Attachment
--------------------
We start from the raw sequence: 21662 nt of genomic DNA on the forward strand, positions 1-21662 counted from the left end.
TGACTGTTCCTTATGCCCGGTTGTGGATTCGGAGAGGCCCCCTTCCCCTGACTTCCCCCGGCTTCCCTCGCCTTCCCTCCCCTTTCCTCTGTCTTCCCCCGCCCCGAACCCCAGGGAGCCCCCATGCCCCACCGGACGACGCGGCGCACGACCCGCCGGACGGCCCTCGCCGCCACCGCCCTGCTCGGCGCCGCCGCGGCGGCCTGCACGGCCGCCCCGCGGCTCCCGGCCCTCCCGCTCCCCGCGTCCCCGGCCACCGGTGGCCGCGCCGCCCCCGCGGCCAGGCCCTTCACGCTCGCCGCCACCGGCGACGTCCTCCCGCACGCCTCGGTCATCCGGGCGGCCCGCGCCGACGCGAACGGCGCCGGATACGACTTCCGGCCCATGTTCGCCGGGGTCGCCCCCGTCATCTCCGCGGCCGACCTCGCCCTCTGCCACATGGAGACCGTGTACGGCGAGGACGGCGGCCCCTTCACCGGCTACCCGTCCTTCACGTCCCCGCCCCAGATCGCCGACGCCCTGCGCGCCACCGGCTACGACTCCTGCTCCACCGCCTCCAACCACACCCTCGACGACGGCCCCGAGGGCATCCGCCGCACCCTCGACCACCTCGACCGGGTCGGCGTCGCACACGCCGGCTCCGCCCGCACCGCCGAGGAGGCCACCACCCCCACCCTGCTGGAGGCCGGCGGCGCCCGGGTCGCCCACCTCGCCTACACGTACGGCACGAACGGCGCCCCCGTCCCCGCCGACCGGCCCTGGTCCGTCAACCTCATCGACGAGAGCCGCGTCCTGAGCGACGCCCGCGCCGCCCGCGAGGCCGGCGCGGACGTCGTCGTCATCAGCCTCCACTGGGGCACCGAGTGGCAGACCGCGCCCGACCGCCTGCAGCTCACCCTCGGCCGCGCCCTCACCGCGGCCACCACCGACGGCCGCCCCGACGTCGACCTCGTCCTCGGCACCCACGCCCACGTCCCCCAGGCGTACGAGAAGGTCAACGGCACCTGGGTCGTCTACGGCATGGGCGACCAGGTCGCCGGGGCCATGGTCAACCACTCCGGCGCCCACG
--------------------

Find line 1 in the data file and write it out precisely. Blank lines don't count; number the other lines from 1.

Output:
We start from the raw sequence: 21662 nt of genomic DNA on the forward strand, positions 1-21662 counted from the left end.